Until recently the market has barely existed. However, because of the high number of students n Poland (1.3 mln) and a high level of investment, the sector is currently blossoming. The supply of student halls in Poland is still quite low and there is not enough product to provide for the basic living needs of students. It’s a niche that investors cannot leave fallow.
“The student hall market is much more developed in Europe than in Poland. In our country the ratio of beds in private student halls to the number of students is about 10 pct, while in the UK it is over 20 pct and in other western countries, it is around 11-19 pct. It is also a very important part of the investment market,” claimed Wioleta Wojtczak, the head of research at Savills during the 9th Hotel and Office Investment Conference, organised by Eurobuild Conferences and the city of Łódź.
“The market is also more diverse there – from budget accommodation, to mid-range and luxurious projects,” she added. Just like with other classes of real estate assets, investors are now showing interest in student halls in our part of Europe. “The market for student halls was first developed in the USA then it went to the UK and then to the rest of Europe, where it is currently booming due to the involvement of institutional investors such as insurance companies and funds. We can now see that investors are shifting their attention to Central and Eastern Europe and the Polish market is leading this trend due to its sheer size,” stated Stefan Kolibar, the head of marketing at Student Marketing.
The demand for such accommodation is being addressed by developers. “We are focusing on the largest cities: Warsaw, Kraków, and Gdańsk. Of course there is a lot of competition in these centres, but if you take into account the size of the entire Polish market, it is so small that anyone can simply enter it and grow,” claims Rafał Kroczak, the director of analysis at Metropolitan Investment. “We currently are working on two projects. One at the Gdańsk University of Technology and the other is on ul. Grunwald, at the border of Gdańsk and Sopot. These are going to be student halls of a superior-standard with micro-apartments. We’re focusing on foreign students such as from Kuwait or India. We are also marketing to Polish students and they also expect a high standard,” he added. To successfully market a student hall developers have to address these higher expectations. “We saw the demand for private student halls in Łódź five years ago. Universities were not particularly interested in the development of private student accommodation, but after talking with student communities, we became convinced that students expect higher standards than in public facilities. The modern-day student is also able to pay for them. After doing our research, we built Super Akademik with 270 rooms. When we started commercialising it, it turned out that even with three such buildings, we wouldn’t have had a problem with finding interested parties,” said Urszula Aleksandrowicz, the CEO of MRT Philosophy.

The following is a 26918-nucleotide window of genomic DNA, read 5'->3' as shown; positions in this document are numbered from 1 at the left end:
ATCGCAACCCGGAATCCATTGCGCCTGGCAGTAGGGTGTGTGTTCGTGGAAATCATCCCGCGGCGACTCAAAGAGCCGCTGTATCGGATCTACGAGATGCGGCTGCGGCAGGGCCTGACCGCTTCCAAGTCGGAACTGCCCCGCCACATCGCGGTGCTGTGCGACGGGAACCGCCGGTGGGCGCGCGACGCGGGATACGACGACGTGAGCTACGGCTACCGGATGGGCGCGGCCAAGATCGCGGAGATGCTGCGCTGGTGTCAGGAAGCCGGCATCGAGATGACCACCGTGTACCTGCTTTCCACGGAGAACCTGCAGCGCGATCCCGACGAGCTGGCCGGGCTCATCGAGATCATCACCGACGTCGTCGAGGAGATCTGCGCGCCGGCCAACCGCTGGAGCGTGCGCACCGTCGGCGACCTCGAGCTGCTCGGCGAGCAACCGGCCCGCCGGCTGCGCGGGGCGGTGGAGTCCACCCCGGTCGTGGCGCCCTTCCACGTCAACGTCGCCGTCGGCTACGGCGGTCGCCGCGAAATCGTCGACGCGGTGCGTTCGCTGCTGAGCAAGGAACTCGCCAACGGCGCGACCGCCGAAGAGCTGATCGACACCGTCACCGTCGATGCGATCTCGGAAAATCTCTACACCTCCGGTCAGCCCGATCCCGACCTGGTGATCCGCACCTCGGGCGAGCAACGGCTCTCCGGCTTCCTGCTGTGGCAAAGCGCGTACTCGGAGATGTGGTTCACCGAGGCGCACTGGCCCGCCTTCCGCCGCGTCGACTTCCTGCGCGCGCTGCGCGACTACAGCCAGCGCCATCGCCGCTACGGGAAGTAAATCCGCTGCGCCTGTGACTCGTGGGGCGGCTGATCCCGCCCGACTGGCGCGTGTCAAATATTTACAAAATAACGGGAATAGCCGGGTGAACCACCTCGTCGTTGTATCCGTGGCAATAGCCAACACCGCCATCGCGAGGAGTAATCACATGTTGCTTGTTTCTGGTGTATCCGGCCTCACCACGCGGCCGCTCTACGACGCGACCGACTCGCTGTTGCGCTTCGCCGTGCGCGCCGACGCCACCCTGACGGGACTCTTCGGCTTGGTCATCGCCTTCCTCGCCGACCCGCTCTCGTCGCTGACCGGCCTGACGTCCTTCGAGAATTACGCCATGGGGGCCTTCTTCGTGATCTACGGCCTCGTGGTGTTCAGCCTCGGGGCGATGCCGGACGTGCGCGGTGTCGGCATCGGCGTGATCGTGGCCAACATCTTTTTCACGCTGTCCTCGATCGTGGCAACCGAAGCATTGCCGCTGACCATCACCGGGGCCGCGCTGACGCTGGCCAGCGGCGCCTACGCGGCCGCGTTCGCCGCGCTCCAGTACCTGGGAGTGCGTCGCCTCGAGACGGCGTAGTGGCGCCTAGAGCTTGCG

“This shows the potential of Łódź, which has good reason to be called an academic city,” she added. The student housing market has grown so much that some now want to develop this niche market on a massive scale. “We want to operate on a large scale in the market – we have almost 500 beds in Poznań, in Łódź we have our Super Akademik, which is now called Salsa and has 283 beds, and our student hall in Lublin has same number beds. The opening of a student hall with around 500 beds in Wrocław is also to take place soon and we are starting development of a centre in Warsaw. We are also about to complete a project in Kraków and we’re also looking at Gdańsk,” says Jolanta Bubel, the operational director at Student Depot.
The moderator of the panel was Dorota Malinowska, a partner at Pro Value.
More information: EurobuildCEE